Review: Halo: Glasslands by Karen Traviss

Halo: Glasslands by Karen Traviss
Halo: Glasslands by Karen Traviss

Halo: Glasslands
Karen Traviss (read by Euon Morton)
Tor, 2011 (audio version available from MacMillan or on Audible.com)

Halo: Glasslands is billed, or was when I first came across it, as a bridge between Halo 3 and the upcoming Halo 4. It is also a sequel Eric Nylund’s Ghosts of Onyx (a fact I didn’t know). As a result there are some pretty steep prerequisites for Glasslands name you have played Halo 3 (not unlikely if you are reading a Halo novel) and have read Ghosts of Onyx. A working knowledge of Halo: Reach might also be beneficial. All that being said if you don’t have a strong working knowledge of the Halo universe, past and present, Glasslands is going to be an impenetrable nightmare. I barely match these requirements so this novel was close to a stretch for me.

Penned by Karen Traviss, best known for her work over in the Star Wars Universe, Glasslands follows several apparently disparate plot threads that seem to have little to no connection. Opening after the majority of the events of Halo 3 (the novel actually overlaps with the end cutscene at one point) the novel follows the aftermath of the Covenant war and the battle against the Flood. The Covenant government is in shambles with hardline traditionalists balking against the control of the Arbiter. As things move towards peace it is these traditionalists and the Office of Naval Intelligence (ONI) that seek to keep things off balance. To that end ONI has set up Kilo-Five, a team of ODST troops, a Spartan, and a crafty AI to keep the Covenant government off balance. Meanwhile Catherine Halsey and another team of Spartans are trapped in a “slipspace bubble” (bigger on the inside) crammed with Forerunner technology.

Unfortunately none of these plots really gel together in a meaningful way. While the interruption of one perspective often stymies interest generated by another. In terms of action and excitement the sections featuring Kilo-five are the best. ONI, not the most honorable of institutions, plays some mean tricks to so discord amongst the Covenant while stumbling across the growing disloyalty of the colony world Venezia. In truth this section, when combined with the sections taking place on the Covenent homeworld could, and likely, should have formed an entire novel on its own. The counter perspectives of the ONI team and the Covenent makes for tense reading and some twisty plotting that, at its best, head me on the edge of my seat. Unfortunately the impact, and forward progress, of these sections is torpedoed by the sections featuring Halsey and company trapped on Onyx.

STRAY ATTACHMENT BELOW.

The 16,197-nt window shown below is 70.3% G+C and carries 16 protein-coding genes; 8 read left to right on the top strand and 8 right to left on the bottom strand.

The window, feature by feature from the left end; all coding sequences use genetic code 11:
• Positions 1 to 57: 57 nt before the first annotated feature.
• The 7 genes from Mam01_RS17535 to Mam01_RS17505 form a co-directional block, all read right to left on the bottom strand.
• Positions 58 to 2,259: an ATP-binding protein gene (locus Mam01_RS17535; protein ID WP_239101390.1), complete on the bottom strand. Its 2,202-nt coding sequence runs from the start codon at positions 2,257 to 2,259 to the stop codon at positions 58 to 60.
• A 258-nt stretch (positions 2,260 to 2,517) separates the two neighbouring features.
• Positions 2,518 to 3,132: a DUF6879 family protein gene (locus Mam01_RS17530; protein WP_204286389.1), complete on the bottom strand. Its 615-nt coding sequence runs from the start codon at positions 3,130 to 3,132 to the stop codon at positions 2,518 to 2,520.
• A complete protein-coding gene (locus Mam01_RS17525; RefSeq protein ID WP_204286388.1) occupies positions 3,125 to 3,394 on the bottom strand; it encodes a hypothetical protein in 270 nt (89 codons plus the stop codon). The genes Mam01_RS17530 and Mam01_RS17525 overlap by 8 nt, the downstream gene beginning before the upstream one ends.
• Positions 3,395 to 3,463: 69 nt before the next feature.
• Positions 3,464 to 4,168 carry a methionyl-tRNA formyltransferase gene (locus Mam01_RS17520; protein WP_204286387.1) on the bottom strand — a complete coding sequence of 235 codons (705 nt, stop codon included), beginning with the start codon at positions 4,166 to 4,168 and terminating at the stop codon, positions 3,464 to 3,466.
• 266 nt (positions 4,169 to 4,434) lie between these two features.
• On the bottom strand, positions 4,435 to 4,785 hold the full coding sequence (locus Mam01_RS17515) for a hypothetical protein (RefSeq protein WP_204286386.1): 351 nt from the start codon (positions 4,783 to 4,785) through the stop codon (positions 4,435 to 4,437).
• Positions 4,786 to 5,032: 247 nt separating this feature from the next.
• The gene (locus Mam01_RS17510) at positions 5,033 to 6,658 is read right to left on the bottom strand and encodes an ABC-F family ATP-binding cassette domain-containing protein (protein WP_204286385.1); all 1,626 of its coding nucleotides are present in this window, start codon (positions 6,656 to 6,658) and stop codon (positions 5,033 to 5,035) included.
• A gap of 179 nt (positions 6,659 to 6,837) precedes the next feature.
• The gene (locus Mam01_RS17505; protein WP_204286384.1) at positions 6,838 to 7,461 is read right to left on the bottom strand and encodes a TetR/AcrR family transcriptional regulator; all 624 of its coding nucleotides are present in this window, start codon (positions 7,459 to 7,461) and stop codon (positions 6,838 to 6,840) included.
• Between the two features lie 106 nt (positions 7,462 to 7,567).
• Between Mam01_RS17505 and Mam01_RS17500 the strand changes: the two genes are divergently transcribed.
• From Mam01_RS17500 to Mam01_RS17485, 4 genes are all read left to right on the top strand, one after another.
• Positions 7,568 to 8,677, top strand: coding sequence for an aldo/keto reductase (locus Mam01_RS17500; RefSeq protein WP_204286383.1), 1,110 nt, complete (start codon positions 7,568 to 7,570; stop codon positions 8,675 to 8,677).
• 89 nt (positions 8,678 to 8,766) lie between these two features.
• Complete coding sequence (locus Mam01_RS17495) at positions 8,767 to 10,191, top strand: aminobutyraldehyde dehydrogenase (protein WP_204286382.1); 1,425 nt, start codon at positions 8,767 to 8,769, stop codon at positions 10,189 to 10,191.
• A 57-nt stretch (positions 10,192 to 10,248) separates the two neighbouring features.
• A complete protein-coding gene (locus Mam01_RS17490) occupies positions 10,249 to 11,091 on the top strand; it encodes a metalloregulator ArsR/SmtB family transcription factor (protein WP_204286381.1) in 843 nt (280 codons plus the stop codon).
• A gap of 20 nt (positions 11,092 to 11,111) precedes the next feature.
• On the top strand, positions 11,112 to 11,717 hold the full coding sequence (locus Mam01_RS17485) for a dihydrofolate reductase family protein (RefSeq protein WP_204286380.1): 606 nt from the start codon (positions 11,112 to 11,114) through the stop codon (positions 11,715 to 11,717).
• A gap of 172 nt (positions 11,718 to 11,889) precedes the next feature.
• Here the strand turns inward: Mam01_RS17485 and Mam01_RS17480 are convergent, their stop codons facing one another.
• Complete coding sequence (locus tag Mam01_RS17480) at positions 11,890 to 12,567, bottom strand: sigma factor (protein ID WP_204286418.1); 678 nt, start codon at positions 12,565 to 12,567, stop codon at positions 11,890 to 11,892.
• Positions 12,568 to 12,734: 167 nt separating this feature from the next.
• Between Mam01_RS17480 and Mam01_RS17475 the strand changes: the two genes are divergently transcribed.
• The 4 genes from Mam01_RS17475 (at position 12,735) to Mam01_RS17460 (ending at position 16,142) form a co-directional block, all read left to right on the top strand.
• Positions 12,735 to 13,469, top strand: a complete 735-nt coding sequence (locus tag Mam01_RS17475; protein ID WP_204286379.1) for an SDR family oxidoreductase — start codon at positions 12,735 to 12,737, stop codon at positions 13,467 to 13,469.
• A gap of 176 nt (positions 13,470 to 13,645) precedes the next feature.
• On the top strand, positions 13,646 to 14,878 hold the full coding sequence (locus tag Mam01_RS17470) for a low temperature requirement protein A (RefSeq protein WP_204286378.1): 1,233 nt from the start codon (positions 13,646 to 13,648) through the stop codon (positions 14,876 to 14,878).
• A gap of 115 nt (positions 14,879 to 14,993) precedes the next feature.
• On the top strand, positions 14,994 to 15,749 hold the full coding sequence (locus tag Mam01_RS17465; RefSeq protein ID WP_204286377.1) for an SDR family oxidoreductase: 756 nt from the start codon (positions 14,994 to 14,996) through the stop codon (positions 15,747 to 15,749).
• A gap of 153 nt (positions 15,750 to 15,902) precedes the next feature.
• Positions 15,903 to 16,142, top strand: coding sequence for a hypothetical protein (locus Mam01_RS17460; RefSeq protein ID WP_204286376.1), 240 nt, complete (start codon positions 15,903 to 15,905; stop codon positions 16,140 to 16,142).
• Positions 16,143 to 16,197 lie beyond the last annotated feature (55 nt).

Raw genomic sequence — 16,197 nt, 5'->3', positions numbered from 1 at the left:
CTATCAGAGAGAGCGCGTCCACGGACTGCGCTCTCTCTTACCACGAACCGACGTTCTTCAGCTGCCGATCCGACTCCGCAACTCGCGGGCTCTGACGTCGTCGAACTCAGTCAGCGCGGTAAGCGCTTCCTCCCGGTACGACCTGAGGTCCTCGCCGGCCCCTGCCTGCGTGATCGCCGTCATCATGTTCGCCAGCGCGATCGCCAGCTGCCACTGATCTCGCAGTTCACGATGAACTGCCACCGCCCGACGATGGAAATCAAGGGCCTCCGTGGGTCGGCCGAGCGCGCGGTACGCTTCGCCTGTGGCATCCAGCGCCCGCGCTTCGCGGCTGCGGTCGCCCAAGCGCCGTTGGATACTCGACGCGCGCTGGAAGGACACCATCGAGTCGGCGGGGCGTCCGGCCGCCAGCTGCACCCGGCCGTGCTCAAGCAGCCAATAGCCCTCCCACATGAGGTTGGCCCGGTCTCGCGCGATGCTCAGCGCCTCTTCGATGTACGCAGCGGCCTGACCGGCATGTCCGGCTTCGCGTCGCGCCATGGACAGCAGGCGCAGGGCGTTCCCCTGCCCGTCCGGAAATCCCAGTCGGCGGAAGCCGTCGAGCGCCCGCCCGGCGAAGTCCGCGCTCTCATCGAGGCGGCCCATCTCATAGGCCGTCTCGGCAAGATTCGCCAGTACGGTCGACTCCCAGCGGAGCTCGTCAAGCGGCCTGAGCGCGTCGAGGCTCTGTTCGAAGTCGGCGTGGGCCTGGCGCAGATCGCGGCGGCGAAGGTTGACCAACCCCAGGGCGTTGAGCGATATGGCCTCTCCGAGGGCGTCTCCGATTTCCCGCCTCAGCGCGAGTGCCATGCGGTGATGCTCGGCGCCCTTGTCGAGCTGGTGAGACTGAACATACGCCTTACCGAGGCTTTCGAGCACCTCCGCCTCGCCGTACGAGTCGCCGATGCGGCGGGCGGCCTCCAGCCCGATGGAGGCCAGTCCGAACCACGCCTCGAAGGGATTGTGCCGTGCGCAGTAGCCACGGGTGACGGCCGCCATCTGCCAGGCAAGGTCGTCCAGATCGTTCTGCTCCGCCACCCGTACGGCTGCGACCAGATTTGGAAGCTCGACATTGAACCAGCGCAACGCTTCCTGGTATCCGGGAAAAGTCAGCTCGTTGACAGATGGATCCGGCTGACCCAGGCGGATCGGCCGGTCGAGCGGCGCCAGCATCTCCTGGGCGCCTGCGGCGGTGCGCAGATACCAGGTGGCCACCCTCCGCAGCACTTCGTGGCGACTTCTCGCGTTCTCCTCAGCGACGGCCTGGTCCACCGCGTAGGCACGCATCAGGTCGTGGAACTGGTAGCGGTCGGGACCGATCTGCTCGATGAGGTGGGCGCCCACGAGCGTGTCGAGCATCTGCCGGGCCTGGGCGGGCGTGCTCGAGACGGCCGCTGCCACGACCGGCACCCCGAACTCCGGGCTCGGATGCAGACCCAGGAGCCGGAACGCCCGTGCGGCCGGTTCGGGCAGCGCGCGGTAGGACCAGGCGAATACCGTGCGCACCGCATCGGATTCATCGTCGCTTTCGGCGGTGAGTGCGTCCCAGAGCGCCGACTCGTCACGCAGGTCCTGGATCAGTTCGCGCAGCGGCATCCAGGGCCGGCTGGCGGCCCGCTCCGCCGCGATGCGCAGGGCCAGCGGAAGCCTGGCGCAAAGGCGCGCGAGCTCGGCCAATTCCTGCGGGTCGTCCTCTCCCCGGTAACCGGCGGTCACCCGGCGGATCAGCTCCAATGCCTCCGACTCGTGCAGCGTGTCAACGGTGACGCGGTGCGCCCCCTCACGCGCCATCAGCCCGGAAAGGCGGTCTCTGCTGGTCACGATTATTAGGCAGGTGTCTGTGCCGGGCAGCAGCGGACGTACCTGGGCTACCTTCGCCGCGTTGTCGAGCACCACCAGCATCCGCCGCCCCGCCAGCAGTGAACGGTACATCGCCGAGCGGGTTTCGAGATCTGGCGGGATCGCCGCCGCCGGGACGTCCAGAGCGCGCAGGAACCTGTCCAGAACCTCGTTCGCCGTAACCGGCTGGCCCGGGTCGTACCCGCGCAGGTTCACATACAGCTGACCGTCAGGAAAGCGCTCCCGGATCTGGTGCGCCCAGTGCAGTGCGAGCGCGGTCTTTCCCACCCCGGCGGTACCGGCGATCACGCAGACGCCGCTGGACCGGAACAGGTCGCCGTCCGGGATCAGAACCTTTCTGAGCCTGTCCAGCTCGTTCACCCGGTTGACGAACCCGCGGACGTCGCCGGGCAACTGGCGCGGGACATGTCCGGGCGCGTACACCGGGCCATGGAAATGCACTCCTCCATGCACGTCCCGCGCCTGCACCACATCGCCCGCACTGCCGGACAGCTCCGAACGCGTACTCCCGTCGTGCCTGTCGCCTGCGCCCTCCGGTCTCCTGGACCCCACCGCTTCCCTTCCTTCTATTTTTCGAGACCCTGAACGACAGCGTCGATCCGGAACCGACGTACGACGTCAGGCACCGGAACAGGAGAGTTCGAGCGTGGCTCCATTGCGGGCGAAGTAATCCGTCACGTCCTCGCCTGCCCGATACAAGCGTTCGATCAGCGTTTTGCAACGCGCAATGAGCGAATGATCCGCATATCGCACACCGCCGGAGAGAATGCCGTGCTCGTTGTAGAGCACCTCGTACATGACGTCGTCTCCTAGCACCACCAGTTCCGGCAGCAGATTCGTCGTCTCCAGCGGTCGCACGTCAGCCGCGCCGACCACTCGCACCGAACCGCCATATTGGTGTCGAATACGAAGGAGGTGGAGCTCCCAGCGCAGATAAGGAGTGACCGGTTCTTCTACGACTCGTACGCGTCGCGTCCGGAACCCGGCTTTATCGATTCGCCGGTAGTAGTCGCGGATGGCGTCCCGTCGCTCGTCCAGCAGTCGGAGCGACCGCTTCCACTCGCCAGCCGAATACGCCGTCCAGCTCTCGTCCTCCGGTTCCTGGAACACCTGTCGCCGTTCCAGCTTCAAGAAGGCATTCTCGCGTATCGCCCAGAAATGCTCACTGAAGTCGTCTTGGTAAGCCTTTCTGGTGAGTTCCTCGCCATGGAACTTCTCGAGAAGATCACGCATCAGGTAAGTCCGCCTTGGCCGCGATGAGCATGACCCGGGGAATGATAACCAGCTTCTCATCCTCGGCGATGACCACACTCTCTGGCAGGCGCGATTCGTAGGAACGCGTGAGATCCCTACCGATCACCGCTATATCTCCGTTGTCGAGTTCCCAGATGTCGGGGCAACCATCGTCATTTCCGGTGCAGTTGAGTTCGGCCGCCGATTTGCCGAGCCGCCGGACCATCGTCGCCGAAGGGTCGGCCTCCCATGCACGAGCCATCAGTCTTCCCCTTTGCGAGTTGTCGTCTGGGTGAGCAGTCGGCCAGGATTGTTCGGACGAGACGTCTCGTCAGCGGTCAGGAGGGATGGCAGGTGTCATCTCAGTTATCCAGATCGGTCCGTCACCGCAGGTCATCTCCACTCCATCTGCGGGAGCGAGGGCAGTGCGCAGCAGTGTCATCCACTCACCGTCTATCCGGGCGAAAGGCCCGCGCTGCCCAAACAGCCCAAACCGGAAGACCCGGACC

If you had told me that the exploration of a new world full of ancient and mysterious technology could be boring I’d have probably laughed at you. Not so much anymore. This section of the novel drags. Nothing happens for pages and pages while the to leading character bicker over past mistakes. The exploration of the shield world doesn’t intersect with the other part of the novel until late and, in what I think is a boneheaded move, completely derails everything that was happening in those sections of the novel. What could have been an interesting and exciting novel of politics and espionage is instead rendered impotent by what feels like an editorial fiat.

That being said this is the first novel of trilogy that from my understanding will lead into Halo 4. Assuming I’m correct (Halo 4 will supposedly be released sometime this year) I’ll likely be back for the remainder. I grew quite attached to Kilo-five and I still hold out that we will see a return to to their actions early in the novel. Thankfully, on audio this is a bit smoother thanks to Euon Morton’s splendid reading of the novel.  Is it weird that I often judge a male narrator by his ability to handle female voices?  Well I have no qualms when I say, and I mean it as a heartfelt compliment, that Euon Morton easily sells his ability to sound like a woman…or at least a female character.  In particularly both Morton and Traviss’s work with the folks of Kilo-five that comes off as the most distinct and the most endearing to me as a reader.  Glassalnds feels like two novels (or a novel and a short story) jammed together for no apparent reason. Hardcore Halo fans are the only people I can really recommend this novel this novel. Here’s hoping for a more consistent quality improves in future novels.

Here is a sample from the audio version graciously provided by the folks over at MacMillan Audio, it is available on CD and via Audible.com:

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